BE A PIONEER!
The first time I ever felt like a true pioneer was when I moved with my boyfriend-now-husband from the East Coast to the wilds of Idaho. This would be the first time I would live in a place where none of my family members (or probably even ancestors) had ever lived. Likewise, I couldn’t help but feel like a pioneer in Idaho, knowing that so many settlers had traversed the central plains of our nation to reach this wonderful land of extremes: big spaces, towering mountains, and rushing, icy rivers. Vulnerability took on a different meaning going from city life in Boston (where I went to college) to a state whose entire population hovers around 1 million. I could dare to do things in Idaho that I never would have back East: snowshoeing to the top of Moscow Mountain just outside of our town and snowboarding back down through fresh powder, barely seeing another human all day; rafting across the Salmon River with friends and hiking to hidden hot springs up the side of the canyon, then rafting back down the river in the dark to our private beach where we slept in the open air; traversing 60 miles of river through the Labyrinth Canyon of the Green River with three friends (OK, that was Utah) battling spells of cold rain, slower than expected currents (therefore lots of rowing), reading stories to keep our minds off the slow pace, and living out of a small raft equipped with only a cooler, some gear, a Groover, and my guitar. I might add that none of these activities cost very much money, though good ol' resourcefulness was required to make them happen.
The thing I took away from these marvelous experiences, and the lesson I wish to impart on my readers, is that I was in fact opting not to be comfortable in all three of those scenarios (actually, very uncomfortable in some circumstances). The uncertainty and precariousness of each situation allowed me to define myself as an adventuress, a pioneer, and a more fulfilled person. Ultimately, we do have a choice in the matter, and choosing to challenge the boundaries of our comfortable lives as often as possible is the wisest option if you are interested in seeing how full your life on this earth can be. It is certainly not easy to go beyond one's zone of comfort, but I'll never forget how it felt to slip under crisp, white motel sheets after 5 days on a cold, murky, and dreadfully slow river. For it is the juxtaposition of vulnerability and safety that make being inside and outside of comfort so worthwhile. Indeed, the great part of living in a society that is so navigable is that you can find a happy medium and live a comfortable, daring, and meaningful life. It all depends on what "meaningful" means to you.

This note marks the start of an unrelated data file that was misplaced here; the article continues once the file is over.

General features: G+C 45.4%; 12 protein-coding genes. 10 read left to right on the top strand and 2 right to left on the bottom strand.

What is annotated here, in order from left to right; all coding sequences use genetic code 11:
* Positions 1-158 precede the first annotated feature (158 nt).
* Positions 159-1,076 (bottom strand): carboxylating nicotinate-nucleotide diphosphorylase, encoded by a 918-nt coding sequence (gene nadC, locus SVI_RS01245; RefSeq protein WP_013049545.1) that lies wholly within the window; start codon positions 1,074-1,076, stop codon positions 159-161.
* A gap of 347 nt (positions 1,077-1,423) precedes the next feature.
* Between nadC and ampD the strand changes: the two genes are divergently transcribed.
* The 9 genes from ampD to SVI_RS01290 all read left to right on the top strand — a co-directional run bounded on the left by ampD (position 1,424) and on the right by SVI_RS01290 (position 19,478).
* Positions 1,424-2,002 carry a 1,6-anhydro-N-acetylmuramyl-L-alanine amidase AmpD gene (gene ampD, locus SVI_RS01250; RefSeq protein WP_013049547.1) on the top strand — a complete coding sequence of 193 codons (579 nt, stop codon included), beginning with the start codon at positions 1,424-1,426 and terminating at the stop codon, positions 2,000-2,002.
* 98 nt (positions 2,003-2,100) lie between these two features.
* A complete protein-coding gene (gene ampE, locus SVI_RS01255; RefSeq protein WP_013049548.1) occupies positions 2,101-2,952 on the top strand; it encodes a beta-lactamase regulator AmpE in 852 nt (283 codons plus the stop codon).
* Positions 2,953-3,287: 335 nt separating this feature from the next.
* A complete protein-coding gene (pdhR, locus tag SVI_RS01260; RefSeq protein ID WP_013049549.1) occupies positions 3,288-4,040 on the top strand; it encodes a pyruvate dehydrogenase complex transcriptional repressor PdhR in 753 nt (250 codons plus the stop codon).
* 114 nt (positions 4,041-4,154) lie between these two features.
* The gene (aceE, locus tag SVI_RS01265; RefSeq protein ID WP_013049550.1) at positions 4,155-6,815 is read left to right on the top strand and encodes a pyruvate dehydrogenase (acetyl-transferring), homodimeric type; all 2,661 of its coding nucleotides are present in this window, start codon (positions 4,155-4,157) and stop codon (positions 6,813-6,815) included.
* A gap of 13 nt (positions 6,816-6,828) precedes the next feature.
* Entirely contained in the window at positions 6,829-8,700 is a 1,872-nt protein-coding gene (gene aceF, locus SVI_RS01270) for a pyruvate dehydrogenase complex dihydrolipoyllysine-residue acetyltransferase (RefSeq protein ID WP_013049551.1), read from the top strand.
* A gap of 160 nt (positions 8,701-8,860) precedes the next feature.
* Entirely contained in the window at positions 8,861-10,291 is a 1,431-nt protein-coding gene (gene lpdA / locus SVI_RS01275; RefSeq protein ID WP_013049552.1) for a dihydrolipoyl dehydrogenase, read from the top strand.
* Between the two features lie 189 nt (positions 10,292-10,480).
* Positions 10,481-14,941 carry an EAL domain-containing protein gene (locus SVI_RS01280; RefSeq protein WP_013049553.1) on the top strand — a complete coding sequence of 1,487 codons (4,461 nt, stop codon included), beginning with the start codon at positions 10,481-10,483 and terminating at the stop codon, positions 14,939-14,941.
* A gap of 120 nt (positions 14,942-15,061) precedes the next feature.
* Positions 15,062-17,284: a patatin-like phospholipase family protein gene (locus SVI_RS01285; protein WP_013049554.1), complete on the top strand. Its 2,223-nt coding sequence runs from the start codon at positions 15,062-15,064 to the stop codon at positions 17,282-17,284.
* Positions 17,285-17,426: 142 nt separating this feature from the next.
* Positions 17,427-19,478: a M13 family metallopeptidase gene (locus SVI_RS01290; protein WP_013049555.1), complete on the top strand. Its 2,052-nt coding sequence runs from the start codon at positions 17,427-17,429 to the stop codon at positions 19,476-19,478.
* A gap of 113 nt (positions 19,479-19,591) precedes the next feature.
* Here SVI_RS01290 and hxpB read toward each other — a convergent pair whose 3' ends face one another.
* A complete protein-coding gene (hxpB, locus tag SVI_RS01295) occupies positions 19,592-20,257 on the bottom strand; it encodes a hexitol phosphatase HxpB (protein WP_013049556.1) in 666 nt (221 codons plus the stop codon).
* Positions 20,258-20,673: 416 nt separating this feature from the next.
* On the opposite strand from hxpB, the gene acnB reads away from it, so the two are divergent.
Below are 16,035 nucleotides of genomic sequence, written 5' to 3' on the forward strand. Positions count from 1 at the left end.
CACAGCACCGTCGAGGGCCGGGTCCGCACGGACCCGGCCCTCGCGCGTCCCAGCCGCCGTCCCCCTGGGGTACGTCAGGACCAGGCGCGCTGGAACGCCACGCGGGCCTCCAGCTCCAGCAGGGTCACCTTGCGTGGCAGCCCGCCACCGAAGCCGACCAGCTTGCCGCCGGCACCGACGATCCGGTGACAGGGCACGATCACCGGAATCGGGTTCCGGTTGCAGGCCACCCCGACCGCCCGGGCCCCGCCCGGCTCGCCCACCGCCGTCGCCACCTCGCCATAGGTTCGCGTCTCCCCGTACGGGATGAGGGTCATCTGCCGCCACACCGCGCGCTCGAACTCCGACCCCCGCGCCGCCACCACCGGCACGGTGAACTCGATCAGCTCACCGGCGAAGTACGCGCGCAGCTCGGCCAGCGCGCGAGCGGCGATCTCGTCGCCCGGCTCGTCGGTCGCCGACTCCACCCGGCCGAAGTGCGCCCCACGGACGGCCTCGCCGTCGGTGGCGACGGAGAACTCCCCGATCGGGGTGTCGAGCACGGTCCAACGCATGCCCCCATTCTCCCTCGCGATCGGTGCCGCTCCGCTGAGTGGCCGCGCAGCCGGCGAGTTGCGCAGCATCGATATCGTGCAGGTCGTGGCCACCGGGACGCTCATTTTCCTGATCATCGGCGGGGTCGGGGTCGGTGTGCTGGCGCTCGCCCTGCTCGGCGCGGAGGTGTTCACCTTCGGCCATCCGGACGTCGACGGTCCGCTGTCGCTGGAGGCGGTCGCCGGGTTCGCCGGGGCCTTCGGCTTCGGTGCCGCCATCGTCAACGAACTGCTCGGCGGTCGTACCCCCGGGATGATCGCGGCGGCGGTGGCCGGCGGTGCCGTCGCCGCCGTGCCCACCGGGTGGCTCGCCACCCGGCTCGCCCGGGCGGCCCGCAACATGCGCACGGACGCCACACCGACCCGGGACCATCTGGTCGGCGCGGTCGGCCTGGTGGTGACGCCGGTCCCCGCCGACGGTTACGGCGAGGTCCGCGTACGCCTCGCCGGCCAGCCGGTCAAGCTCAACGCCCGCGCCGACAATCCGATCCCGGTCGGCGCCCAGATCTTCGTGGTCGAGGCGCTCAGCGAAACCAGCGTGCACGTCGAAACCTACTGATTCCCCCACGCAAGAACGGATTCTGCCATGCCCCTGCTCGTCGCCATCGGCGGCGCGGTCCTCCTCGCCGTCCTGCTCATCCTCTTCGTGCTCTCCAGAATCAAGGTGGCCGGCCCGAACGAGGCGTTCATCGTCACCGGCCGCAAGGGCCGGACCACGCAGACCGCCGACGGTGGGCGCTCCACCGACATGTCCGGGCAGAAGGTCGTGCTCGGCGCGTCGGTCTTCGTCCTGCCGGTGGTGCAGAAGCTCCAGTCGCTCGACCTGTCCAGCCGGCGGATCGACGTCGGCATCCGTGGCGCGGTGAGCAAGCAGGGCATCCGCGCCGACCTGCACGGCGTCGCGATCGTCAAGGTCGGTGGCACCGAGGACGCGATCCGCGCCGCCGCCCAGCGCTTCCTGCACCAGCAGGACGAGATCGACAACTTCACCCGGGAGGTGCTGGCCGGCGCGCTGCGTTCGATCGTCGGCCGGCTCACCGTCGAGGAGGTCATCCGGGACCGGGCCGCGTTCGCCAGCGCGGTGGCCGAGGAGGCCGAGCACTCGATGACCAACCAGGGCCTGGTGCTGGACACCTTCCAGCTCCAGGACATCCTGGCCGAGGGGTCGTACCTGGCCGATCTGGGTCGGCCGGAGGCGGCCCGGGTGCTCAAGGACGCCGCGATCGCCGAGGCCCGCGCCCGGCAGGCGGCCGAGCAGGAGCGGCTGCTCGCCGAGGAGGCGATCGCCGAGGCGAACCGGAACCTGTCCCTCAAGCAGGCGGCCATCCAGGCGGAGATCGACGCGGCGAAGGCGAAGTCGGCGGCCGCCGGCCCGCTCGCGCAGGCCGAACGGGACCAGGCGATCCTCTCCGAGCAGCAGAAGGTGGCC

Of course, you don’t have to go “into the wild,” so to speak, to be a pioneer or adventurer. The goal is to find opportunities or circumstances that will spark that ember of bravery that lives inside of you, master it, and put it into action. This can involve an enlightening personal journey through nature or paving the way for change in human rights, cancer research, or environmental policies, to name a few.
Being a pioneer is not something that is necessarily accomplished in one day or sitting, so it is important to think of small steps to take that will allow a pioneering goal to come to fruition. And don’t think you have to climb Mount Everest to be a pioneer. The smallest acts can often make the biggest difference.
My latest pioneering achievement was moving with my husband and business from Texas to our tiny hometown in Pennsylvania. It was a risky and precarious decision but I have already noticed the benefits that came with it. I feel more connected to my community, family and friends and see small but wonderful things happening everyday.
What are your pioneering achievements or goals?
In what ways do you opt to go "outside" of comfort?